Seattle’s Best Coffee

The coffee shop inside the Borders Bookstore is filled with people whose ages range from college student age to retirement age.  A few people lean their elbows on the table, sipping coffee and flipping through books that they have pulled off of the shelves.  Some are typing away on their laptops,  some just quietly sitting and drinking coffee.  Most people are seated in the big cushioned brown chairs in the middle of the Seattle’s Best coffee shop, but there are people engaged in quiet conversation at the tables.  The woman behind the counter makes small talk easily with customers, and has a bright and bubbly voice easily audible over the quiet hum of chatter or the steaming wand from the espresso machine.

The walls are sparsely decorated with images from Seattle framed in thick black wooden frames and they have a shelf of coffee beans to the right of the counter.  The walls are a pale mustard yellow, with wooden trim.  The wooden tables match the trim, and range in size from seating six people to only seating one.  Most of the tabletops are just plain wood, but one is decorated and slightly more colorful.

Four of the customers here are working on their laptops, taking advantage of the free wi-fi offered here.  All four are women.  In fact, of the 15 or so people here at any given time, only five are men.  All of the men who are here are reading rather than engaging in conversation.  One woman is making dinner plans on her cell phone.  She is wondering the name of the grocery store next door, asking “What’s that place called… I keep wanting to call it GI Joe’s…. Oh! Trader Joe’s!”

Despite being a coffee shop, the place has a stronger scent of paper than of coffee.  Apparently bookstores have a distinctive smell that coffee cant overpower.  One of the older women here is sipping tea.  She has long pigtail braids extending down her back.  Only one person here is eating, despite the availability of food at the coffee shop.

Behind the counter, the cashier is training another woman who must have just started here to work espresso, and they are making small talk about her recent haircut.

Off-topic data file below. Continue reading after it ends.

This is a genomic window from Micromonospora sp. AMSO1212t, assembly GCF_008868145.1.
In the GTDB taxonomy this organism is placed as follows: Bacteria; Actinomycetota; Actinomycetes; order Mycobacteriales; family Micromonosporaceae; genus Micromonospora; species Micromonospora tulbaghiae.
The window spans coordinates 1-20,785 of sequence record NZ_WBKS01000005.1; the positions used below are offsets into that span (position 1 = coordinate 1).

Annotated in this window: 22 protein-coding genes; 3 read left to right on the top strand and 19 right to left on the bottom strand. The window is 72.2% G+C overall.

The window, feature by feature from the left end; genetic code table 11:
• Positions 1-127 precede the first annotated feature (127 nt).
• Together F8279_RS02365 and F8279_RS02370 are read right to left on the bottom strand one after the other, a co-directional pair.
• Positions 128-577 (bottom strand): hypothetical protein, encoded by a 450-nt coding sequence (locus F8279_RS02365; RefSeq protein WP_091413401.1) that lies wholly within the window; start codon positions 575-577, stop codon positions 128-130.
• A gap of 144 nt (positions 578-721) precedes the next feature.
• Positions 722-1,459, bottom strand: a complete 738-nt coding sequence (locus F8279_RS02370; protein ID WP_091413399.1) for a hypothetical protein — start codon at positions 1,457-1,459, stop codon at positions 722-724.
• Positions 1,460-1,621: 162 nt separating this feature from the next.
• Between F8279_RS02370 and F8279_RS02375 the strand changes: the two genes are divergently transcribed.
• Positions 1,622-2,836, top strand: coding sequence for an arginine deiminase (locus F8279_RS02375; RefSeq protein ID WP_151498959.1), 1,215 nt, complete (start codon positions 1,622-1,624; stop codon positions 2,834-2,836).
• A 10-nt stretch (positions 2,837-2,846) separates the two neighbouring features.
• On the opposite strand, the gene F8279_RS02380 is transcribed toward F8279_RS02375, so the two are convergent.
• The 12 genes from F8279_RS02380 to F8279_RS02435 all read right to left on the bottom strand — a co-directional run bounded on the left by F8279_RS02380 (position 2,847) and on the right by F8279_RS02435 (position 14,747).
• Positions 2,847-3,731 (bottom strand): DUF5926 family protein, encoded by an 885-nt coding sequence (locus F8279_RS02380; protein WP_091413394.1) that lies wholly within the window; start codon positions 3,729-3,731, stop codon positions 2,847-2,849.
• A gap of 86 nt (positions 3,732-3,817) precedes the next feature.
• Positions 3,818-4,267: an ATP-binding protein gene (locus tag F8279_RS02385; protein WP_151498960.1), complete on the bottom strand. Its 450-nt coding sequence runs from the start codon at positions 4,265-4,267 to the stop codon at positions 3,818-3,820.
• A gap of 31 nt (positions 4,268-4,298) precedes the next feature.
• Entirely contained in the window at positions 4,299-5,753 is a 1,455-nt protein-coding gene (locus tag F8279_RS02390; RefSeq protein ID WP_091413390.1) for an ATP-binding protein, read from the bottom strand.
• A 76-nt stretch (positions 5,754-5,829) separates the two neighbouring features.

A couple of people are wearing raincoats, still damp and dripping from the weather outside, which hasn’t relented since early this morning.  The coffee shop atmosphere is easily broken by looking out to either side.  It is completely open to the bookstore as a whole, but the whole place is relatively quiet and calm, in spite of being very open.  They have done a very good job of creating a calm space in which people can focus or talk.

Every time someone walks in and orders an espresso drink, behind the register gets fogged with steam from foaming the milk.  Each table has a small paper triangle on it, advertising fall favorites, free wi-fi, and the mocha that made them famous.

Most of the people here are dressed warmly, in sweatshirts, sweaters, long pants, coats, boots.  One girl has a helmet with her, as though she biked here in the rain.  Two college-aged girls greet each other with a hug, and one introduces herself to the other girl’s boyfriend.  She apparently worked with the boy’s sister.  They talk briefly about classes and work as one of the girls pours creamer into her coffee.

There is music playing, alternative rock, but it is soft background noise rather than anything that would be noticed unless listening for it.  Most of what is audible is soft chatter, the sound of coffee beans grinding, paper flipping, and typing.

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